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07-18-03, 06:26 AM
July 17, 2003

Marine rescuer gets hero’s welcome

Associated Press

ODESSA, Texas — A West Texas Marine officer who helped rescue seven prisoners of war in Iraq has returned home.
Sgt. Michael Castaneda of Sheffield was greeted July 15 by about 50 of his family members and relatives at Midland International Airport.

Some younger relatives held a banner that read, “Welcome Michael,” with a photo of Castaneda in his dress uniform.

“I’m excited and just so blessed to have him home,” said his mother, Betty Sue Gonzales of Odessa. Gonzales said she heard from her son earlier, but “not as much as we wanted to.”

Castaneda was assigned to the 1st Marine Expeditionary Force, 3rd Light Armored Reconnaissance, which led the POW rescue operation after members of a convoy from the Army’s 507th Maintenance Company, based at Fort Bliss near El Paso, Texas, were ambushed March 23 near Nasiriya.

The POWs were Spc. Joseph Hudson of Alamogordo, N.M., Sgt. James Riley, Spc. Shoshana Johnson, Spc. Edgar Hernandez and Pfc. Patrick Miller, members of the convoy from the 507th Maintenance Company, and chief warrant officers Ronald Young Jr. and David S. Williams.

Castaneda said the troops thought they might be headed into an ambush because the Marines didn’t know there were any Americans that far north. The Marines used global positioning equipment to find the prisoners. Castaneda’s scout team made a building-to-building room clearing to find their fellow troops. They were in and out in 10 minutes, taking very light enemy fire, he said.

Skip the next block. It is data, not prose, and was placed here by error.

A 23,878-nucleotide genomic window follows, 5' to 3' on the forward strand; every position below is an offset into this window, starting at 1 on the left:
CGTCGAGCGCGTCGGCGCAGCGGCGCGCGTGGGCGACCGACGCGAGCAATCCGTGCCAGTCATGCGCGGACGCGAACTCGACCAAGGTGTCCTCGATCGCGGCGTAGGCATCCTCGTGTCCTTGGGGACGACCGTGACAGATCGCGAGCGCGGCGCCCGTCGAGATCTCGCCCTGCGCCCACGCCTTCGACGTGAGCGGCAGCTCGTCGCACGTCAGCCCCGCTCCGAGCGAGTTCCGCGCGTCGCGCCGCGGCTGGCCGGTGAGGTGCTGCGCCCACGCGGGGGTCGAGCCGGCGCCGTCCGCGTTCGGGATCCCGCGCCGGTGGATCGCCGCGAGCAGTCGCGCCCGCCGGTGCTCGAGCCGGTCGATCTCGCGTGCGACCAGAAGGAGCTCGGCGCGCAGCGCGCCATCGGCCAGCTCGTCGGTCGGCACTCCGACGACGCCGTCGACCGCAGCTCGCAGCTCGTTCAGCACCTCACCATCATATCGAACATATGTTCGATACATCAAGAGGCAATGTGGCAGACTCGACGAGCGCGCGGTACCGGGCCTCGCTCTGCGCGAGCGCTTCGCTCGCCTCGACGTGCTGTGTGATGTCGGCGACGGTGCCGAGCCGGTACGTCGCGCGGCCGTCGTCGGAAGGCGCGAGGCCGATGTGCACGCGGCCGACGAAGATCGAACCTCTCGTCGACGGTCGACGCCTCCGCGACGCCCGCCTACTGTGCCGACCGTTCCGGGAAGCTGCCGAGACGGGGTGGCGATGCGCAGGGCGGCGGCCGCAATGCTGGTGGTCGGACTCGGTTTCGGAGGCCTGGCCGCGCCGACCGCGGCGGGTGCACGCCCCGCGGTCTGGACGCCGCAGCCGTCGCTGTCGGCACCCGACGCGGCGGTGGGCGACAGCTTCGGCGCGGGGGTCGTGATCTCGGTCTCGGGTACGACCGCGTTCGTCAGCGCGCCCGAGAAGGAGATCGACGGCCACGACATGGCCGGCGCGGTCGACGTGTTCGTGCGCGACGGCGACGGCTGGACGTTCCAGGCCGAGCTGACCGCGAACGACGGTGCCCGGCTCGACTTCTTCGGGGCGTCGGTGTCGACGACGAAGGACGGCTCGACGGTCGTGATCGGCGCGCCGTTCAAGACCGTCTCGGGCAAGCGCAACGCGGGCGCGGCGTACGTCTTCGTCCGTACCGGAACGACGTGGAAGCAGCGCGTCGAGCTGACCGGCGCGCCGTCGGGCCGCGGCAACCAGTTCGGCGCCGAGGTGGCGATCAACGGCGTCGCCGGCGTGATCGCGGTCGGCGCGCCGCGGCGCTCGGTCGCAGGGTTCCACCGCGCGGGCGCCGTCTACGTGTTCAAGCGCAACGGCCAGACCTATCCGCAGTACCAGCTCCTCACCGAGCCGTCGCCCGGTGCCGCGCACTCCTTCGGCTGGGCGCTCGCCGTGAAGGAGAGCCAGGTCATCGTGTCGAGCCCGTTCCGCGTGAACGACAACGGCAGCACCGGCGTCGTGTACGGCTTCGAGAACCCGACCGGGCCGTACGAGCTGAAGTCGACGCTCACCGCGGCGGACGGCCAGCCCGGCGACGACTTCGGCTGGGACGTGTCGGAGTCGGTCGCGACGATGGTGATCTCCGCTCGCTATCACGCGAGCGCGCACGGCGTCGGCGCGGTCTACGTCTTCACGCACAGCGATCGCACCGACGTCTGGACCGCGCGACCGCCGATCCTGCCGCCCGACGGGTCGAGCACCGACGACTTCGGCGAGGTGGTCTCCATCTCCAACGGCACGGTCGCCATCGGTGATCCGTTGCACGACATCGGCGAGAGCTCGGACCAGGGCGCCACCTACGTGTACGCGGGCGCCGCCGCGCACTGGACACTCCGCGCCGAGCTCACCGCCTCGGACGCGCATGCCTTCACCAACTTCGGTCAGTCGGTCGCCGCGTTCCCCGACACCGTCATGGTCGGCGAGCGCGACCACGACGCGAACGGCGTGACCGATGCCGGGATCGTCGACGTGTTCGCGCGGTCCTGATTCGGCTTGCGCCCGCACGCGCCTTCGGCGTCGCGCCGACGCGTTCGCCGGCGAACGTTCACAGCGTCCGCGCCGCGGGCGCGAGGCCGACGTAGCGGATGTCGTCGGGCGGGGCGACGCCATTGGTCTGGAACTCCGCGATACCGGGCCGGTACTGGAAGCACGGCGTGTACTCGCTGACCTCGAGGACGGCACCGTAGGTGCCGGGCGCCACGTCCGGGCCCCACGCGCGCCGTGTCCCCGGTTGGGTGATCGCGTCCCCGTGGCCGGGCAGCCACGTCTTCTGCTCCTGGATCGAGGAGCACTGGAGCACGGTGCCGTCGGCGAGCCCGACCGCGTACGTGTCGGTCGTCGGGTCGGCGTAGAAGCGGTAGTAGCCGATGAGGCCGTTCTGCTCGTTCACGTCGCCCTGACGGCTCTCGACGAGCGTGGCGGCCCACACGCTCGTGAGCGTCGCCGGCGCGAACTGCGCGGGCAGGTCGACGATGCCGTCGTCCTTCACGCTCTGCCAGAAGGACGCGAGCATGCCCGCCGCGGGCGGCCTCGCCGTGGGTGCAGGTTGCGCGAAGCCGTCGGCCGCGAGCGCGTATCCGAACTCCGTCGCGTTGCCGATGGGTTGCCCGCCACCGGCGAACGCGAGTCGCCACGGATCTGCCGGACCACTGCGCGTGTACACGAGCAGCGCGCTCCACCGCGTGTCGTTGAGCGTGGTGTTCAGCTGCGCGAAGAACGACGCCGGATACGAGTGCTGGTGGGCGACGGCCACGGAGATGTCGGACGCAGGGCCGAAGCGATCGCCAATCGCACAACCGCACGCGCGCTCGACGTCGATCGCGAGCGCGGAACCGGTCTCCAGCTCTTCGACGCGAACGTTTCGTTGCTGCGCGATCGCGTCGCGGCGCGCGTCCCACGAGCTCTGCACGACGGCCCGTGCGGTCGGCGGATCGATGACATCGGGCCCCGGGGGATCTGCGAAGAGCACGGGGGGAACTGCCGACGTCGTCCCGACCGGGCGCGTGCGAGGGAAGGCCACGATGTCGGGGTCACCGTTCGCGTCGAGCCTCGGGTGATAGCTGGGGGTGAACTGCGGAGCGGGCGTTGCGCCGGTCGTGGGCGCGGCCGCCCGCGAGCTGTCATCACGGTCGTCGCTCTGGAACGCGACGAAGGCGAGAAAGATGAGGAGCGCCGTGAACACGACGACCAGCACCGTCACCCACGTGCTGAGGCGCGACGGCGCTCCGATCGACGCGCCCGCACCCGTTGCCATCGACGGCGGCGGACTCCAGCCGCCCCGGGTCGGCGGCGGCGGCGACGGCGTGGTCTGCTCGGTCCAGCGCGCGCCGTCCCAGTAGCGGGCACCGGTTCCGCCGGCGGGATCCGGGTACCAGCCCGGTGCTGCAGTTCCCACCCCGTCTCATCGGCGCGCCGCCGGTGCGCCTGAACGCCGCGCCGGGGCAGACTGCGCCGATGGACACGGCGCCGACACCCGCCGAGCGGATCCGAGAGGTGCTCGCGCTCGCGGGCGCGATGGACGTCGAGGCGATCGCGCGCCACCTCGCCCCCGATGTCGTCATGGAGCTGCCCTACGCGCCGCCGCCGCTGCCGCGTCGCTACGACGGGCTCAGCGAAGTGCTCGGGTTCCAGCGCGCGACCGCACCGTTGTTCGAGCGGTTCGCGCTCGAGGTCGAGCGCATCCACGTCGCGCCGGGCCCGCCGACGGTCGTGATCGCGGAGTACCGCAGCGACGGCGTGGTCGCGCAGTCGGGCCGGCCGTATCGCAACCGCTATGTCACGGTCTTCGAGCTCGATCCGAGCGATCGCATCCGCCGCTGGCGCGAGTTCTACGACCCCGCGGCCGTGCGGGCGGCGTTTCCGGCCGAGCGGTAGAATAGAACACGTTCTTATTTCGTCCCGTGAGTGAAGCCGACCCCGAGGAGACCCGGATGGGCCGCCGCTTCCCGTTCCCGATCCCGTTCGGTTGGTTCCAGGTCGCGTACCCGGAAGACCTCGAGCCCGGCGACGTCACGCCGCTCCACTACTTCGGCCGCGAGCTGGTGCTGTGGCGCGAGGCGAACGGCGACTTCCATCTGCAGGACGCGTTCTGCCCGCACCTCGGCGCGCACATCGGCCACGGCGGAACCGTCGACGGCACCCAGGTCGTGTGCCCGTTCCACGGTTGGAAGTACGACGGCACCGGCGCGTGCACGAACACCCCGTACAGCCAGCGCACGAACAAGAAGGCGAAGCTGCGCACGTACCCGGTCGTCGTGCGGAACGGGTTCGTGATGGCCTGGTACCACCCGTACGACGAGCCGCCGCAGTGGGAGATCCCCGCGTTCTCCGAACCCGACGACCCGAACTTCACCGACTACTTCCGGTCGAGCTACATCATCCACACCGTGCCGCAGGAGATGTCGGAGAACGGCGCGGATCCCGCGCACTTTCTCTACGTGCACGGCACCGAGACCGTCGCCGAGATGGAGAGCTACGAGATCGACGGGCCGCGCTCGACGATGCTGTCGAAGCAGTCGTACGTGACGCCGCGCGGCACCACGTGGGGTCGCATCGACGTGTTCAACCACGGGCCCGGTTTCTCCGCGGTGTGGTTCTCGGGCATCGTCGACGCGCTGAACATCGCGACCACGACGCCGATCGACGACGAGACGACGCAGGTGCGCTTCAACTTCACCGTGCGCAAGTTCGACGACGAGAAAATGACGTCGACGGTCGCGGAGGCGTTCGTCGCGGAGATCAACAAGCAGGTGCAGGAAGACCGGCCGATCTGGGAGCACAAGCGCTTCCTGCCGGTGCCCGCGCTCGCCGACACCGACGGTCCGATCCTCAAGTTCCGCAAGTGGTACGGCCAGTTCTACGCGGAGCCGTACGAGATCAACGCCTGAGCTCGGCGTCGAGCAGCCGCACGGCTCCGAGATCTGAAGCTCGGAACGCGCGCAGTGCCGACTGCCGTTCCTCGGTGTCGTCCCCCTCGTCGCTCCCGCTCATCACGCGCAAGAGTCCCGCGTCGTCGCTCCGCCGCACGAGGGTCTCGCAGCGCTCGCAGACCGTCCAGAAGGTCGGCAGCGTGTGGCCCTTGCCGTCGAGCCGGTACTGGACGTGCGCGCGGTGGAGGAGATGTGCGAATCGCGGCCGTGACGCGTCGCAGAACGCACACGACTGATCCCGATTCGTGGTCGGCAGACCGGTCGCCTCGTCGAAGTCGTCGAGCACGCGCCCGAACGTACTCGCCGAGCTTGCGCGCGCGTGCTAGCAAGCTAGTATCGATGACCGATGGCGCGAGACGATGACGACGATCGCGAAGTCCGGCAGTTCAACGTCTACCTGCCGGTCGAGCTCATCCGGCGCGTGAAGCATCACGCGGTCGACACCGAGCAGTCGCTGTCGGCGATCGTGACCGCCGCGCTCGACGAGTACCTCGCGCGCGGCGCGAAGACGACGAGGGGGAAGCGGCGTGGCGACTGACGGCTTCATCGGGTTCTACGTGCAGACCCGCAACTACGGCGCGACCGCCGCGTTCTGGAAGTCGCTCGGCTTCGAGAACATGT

The former POWs were put in a safe area and a med-evac was called. A section of highway was secured and the troops were transported to Kuwait.

“They were happy. They had never been so happy in their lives,” Castaneda said, adding that the rescue was a turning point for him. “There’s a deep feeling of accomplishment you can’t top. It’s one of the greatest feelings in the world. It’s like being a parent for the first time or getting married.”

He said he had been trained for a rescue like the one in Iraq but had never done it before.

Castaneda, 24, was deployed to Iraq in January. He has been in the Marines for five years. His family had not seen him since January, when a group drove from Texas to Twentynine Palms, Calif., to see him off.

After visiting with family here, Castaneda plans to return to California and pick up orders to become a drill instructor. Castaneda planned to spend time with his family.

“I’m ecstatic. I’m really ecstatic,” his aunt, Sylvia Robertson-Baldwin, said of having Castaneda back. “I’m so proud. I feel every young man or woman in the military should be recognized for their sacrifice.”

Copyright 2003 The Associated Press.